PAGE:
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Posted November 08, 2020 12:16:24 A new study published in The Journal of the American Medical Association (JAMA) suggests that people who don’t take a daily supplement of vitamins and minerals could suffer from depression, anxiety, or psychosis.

The study, which examined information from nearly 300,000 adults, found that people taking a daily multivitamin, B-vitamins, and/or zinc were at a greater risk of developing mental health problems and depression.

The researchers analyzed data from the National Health and Nutrition Examination Survey (NHANES), which was conducted between 1995 and 2006.

The survey includes questions about mental health, drug and alcohol use, and family history of mental illness.

The study found that the higher the participants’ overall score on the mental health questions, the greater the risk of experiencing a mental health problem.

The authors also examined data from a broader set of questions, including those that assess how well people in the U.S. handle their depression, the researchers found.

In other words, those who scored higher on a mental wellbeing scale had a higher risk of depression, according to the study.

“People who are low on the B vitamins, zinc, or vitamin C are at a higher mental health risk,” said lead author Dr. John M. Miller, an assistant professor of psychiatry at the University of Rochester Medical Center.

“People who have a high-quality diet, exercise, or low alcohol intake are at an even higher risk.”

For instance, if a person has a higher score on a question that questions how well a person handles stress and how well he or she feels, the person who scores higher on that question is at a slightly higher risk for depression, Miller said.

For those who score lower on the question, there is no evidence that the person scores lower on mental wellbeing, Miller added.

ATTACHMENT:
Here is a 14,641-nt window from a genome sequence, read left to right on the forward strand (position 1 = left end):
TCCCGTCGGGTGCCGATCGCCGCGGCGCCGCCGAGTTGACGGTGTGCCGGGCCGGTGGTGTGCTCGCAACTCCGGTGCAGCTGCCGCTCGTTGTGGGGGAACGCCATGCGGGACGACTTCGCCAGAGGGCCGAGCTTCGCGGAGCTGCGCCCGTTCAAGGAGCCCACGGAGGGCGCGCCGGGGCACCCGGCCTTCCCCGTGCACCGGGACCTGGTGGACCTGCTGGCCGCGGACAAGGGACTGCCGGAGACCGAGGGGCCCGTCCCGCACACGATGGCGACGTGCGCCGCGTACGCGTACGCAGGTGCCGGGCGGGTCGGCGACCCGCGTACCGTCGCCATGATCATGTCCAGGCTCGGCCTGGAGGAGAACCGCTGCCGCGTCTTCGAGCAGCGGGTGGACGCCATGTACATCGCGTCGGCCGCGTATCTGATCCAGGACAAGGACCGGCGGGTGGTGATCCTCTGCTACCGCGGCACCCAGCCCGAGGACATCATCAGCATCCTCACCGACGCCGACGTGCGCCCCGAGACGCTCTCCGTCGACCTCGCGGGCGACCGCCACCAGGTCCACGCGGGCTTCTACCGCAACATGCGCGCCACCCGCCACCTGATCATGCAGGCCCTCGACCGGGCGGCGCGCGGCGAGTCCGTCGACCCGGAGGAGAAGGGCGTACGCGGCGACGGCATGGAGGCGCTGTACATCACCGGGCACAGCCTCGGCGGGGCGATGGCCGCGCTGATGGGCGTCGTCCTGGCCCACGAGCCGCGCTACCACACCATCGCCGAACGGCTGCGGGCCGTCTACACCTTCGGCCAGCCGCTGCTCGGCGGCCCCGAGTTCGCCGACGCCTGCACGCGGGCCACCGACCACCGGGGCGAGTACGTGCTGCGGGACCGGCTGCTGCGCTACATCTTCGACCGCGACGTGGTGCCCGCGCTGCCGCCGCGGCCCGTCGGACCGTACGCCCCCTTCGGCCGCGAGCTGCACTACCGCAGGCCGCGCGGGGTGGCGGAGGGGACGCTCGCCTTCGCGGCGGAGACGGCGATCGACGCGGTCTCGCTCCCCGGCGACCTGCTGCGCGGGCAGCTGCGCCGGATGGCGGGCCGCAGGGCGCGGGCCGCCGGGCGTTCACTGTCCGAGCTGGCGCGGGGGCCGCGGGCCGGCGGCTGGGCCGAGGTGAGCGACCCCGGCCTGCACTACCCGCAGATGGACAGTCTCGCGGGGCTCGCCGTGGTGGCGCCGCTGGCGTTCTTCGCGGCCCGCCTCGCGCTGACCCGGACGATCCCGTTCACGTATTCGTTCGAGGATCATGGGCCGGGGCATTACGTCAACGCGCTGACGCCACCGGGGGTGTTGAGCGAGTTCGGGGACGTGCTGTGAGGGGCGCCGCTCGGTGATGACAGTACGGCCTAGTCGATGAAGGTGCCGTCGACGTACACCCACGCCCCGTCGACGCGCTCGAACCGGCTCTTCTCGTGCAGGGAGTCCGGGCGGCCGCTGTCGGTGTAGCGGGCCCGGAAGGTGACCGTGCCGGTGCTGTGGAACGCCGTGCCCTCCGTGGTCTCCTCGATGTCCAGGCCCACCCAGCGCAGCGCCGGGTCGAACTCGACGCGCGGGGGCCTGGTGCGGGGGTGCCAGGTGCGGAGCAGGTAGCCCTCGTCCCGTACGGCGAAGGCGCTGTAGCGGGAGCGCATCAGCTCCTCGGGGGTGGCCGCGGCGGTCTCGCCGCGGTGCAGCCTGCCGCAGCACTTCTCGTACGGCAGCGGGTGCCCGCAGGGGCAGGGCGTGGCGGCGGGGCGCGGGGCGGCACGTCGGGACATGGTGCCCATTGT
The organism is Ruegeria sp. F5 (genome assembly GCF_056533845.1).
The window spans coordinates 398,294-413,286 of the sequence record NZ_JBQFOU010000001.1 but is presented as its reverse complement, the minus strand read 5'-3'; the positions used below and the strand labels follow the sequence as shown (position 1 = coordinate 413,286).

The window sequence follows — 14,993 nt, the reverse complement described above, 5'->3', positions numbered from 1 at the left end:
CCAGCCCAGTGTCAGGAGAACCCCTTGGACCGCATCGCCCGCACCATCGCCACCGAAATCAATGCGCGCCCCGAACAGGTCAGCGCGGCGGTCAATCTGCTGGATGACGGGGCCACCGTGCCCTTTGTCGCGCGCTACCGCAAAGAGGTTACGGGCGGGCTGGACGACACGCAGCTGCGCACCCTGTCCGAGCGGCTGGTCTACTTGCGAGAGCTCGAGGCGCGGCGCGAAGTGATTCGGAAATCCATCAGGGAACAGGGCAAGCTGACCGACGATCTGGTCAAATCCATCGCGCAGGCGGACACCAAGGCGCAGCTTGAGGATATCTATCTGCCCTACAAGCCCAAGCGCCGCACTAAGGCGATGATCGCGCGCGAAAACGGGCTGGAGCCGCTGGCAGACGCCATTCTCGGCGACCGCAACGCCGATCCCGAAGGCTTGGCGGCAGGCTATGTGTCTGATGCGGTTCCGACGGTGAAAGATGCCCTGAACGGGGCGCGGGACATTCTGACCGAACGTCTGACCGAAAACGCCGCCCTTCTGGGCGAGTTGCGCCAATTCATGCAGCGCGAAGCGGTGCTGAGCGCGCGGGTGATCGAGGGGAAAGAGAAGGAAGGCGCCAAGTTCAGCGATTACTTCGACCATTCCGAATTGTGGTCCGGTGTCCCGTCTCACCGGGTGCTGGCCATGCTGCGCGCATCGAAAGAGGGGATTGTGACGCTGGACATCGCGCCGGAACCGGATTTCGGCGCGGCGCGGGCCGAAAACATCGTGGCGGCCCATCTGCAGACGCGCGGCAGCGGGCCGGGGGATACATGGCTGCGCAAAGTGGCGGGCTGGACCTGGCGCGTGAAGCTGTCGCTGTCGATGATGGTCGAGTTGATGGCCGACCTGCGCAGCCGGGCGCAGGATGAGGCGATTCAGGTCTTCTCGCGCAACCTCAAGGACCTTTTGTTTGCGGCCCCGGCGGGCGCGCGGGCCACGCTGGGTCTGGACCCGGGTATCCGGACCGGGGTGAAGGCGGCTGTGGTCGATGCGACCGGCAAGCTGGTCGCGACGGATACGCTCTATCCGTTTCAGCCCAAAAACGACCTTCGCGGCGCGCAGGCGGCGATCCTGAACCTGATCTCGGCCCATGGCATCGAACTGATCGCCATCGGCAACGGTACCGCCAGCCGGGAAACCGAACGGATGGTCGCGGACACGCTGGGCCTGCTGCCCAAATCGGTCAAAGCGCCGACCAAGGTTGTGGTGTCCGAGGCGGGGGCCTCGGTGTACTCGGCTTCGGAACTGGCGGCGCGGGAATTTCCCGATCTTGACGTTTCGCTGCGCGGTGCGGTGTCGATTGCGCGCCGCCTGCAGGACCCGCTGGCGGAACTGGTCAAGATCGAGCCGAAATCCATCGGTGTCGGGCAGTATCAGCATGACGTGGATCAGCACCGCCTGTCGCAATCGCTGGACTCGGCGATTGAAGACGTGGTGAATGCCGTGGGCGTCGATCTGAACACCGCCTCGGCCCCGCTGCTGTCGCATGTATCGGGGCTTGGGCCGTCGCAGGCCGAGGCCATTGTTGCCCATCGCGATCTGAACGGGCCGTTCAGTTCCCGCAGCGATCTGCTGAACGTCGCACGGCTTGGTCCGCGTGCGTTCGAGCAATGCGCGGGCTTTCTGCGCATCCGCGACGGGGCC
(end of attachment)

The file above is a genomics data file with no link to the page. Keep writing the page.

“It’s very difficult to know how a person will respond to these questions, so the answers you get are likely not necessarily accurate,” he said.

“If you have a low mental health score, your risk for developing a mental illness is much higher.

If you have high mental health scores, your rate of developing a psychotic episode is much lower,” Miller added, noting that the results of this study were based on self-reported data.

Researchers analyzed data collected by the National Epidemiologic Survey on Alcohol and Related Conditions (NESARC), which includes data from people 18 and older who have been in the past year.

The NESARC includes information on age, race, gender, education, income, and marital status.

According to the researchers, people who scored low on mental health questionnaires were about 10% more likely to develop a psychotic or depressive episode.

People who scored high on mental wellness questionnaires scored about 11% higher than people who did not.

“The study does not provide clear evidence of causality,” Miller said in a news release.

“However, it does suggest that the more mental health people have, the higher their risk for a psychotic and depressive episode.”

Researchers believe that more research is needed to confirm the findings, and the findings are important because they suggest that there is a link between mental health and risk for mental illness, Miller explained.

He said more research needs to be done to understand how the levels of mental wellbeing are related to the risk for psychotic and depression symptoms.

“I think that it’s important to be cautious with our recommendations,” Miller explained, adding that there are currently no clear guidelines for prescribing or using multivitamins.

He also emphasized that the findings do not mean that people should not take multivits.

They should be used to supplement their overall health and wellness, Miller noted.